Pileated gibbons are strongly territorial and males scream and shout abuse to one another across their territory boundaries, although they seldom fight. The males give startling, loud solo calls at or before dawn.

This species feeds on a mixed diet of leaves, buds, tree resin and insects.

Kloss's Gibbon

Range: Mentawi Islands west of Sumatra.

Habitat: Hill and lowland rain forest.

Size: 45 - 65 cm (18 - 26 in); 6 kg (13 lb).

This species is found only on a few islands in the Mentawai group, near western Sumatra. Due to its restricted range and low numbers, it is classified as vulnerable by the IUCN. Like other gibbons, this species defends territories in the forest, the males advertising their presence and strength to rivals by singing just before dawn.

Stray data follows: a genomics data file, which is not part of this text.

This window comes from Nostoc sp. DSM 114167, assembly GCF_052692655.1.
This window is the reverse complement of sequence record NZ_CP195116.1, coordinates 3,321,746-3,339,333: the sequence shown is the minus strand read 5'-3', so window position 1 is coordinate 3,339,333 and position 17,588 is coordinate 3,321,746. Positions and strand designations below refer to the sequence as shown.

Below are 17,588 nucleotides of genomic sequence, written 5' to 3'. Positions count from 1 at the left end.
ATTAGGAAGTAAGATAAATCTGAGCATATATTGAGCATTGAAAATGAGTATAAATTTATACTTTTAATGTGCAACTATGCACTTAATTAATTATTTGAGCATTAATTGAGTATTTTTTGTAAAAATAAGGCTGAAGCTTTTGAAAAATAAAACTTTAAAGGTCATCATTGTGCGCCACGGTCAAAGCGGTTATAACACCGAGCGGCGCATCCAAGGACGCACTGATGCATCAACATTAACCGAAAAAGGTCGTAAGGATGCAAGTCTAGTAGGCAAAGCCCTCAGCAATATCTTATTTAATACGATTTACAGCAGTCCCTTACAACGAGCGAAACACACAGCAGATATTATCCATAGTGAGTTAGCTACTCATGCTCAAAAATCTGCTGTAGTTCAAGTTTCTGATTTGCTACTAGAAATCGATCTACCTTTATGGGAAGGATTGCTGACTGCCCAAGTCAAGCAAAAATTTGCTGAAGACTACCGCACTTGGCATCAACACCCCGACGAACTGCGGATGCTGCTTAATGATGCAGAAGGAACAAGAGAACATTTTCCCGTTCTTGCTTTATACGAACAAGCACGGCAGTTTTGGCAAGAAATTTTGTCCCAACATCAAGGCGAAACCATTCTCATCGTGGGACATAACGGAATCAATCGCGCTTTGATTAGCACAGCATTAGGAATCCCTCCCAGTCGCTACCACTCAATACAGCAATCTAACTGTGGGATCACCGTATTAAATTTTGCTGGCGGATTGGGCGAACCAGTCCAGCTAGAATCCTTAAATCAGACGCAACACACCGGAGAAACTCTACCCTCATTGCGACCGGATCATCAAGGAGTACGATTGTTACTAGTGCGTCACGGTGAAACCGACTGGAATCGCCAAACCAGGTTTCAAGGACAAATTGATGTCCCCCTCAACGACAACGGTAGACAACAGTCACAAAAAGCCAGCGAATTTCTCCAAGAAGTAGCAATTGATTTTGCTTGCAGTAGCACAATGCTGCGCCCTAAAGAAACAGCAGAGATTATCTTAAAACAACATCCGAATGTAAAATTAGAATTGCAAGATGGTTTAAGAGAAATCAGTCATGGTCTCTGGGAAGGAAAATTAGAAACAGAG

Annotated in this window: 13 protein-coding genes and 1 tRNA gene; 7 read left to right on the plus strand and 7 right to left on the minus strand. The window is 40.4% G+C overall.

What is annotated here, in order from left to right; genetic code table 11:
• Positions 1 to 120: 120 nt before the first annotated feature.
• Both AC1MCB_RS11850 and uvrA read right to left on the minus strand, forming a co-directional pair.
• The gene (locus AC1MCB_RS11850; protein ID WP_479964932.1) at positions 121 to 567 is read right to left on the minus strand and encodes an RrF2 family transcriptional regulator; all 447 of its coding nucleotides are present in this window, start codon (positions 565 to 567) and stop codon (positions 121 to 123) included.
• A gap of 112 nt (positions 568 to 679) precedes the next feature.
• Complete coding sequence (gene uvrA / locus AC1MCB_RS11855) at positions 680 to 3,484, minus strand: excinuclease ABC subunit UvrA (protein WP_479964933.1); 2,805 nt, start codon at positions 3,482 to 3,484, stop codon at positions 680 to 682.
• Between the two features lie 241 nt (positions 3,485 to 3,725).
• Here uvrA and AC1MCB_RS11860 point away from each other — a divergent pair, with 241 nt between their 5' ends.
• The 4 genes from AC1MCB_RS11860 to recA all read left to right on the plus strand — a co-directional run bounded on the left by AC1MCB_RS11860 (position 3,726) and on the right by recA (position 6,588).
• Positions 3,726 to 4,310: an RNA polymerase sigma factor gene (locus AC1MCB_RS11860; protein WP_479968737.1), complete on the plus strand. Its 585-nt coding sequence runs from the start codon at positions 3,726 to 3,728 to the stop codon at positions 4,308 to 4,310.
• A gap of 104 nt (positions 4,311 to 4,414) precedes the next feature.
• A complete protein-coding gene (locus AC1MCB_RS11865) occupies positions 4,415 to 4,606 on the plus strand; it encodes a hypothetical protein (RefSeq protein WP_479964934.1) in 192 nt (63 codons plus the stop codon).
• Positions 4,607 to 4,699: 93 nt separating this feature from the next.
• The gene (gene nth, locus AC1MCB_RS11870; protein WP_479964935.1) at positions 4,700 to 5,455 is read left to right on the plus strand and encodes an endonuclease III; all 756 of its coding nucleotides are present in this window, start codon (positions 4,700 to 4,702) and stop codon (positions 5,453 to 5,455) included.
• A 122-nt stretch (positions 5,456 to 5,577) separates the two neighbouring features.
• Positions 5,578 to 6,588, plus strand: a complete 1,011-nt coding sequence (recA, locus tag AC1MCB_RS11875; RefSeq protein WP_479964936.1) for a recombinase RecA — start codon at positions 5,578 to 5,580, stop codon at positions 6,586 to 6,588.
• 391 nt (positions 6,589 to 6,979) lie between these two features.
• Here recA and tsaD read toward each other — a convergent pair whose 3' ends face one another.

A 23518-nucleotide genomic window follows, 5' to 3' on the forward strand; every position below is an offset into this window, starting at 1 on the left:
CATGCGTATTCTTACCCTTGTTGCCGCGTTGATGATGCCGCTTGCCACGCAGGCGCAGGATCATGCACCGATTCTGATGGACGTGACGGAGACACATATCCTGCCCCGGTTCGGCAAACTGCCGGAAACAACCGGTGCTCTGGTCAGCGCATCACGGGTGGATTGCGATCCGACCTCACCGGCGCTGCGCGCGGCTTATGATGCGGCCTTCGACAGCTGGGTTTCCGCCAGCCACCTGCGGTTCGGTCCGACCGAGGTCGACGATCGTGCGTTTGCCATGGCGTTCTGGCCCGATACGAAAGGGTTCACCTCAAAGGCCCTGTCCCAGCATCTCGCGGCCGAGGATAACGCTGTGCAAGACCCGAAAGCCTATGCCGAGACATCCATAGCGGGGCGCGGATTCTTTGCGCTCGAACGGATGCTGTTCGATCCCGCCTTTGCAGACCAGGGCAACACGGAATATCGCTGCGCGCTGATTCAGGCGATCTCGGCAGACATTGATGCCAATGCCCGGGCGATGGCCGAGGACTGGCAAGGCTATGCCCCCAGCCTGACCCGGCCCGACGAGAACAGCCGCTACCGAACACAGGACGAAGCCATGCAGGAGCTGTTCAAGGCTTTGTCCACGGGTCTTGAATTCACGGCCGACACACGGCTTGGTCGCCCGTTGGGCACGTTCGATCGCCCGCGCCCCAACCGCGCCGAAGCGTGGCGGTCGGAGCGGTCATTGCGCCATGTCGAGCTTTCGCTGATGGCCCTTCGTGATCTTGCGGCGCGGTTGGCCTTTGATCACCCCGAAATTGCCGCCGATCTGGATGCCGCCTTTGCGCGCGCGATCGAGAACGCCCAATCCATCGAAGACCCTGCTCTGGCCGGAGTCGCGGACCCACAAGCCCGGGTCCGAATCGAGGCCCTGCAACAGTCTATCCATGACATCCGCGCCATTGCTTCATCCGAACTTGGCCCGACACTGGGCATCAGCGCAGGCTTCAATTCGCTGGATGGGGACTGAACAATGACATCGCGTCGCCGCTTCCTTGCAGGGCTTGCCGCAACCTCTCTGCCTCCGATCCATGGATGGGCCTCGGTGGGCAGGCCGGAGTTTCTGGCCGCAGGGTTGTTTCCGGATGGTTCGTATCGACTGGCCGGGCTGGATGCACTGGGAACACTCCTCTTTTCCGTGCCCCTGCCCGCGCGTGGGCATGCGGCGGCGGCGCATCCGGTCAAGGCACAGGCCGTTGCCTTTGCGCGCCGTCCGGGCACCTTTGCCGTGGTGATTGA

Kloss’s gibbon looks like а small version of the siamang and is very similar in its habits. It is the smallest of the gibbons. It is thought to represent the form and structure of ancestral gibbons. Strictly tree-dwelling, it leaps and swings in the trees with great dexterity and feeds on fruit, leaves, shoots and, perhaps, insects.

Family groups, each consisting of an adult pair and up to 3 offspring, occupy a territory and sleep and feed together. Females give birth to a single young.

Javan Gibbon

Size: 45-65cm (18 - 26 in); 4 - 9 kg (9 - 20 lb).

Javan gibbons are found only on Java, where they have lost over 95 per cent of their original forest habitat in recent decades. As a result, it is estimated that only 250 adults remain, making this the world's rarest gibbon.

White-browed Gibbon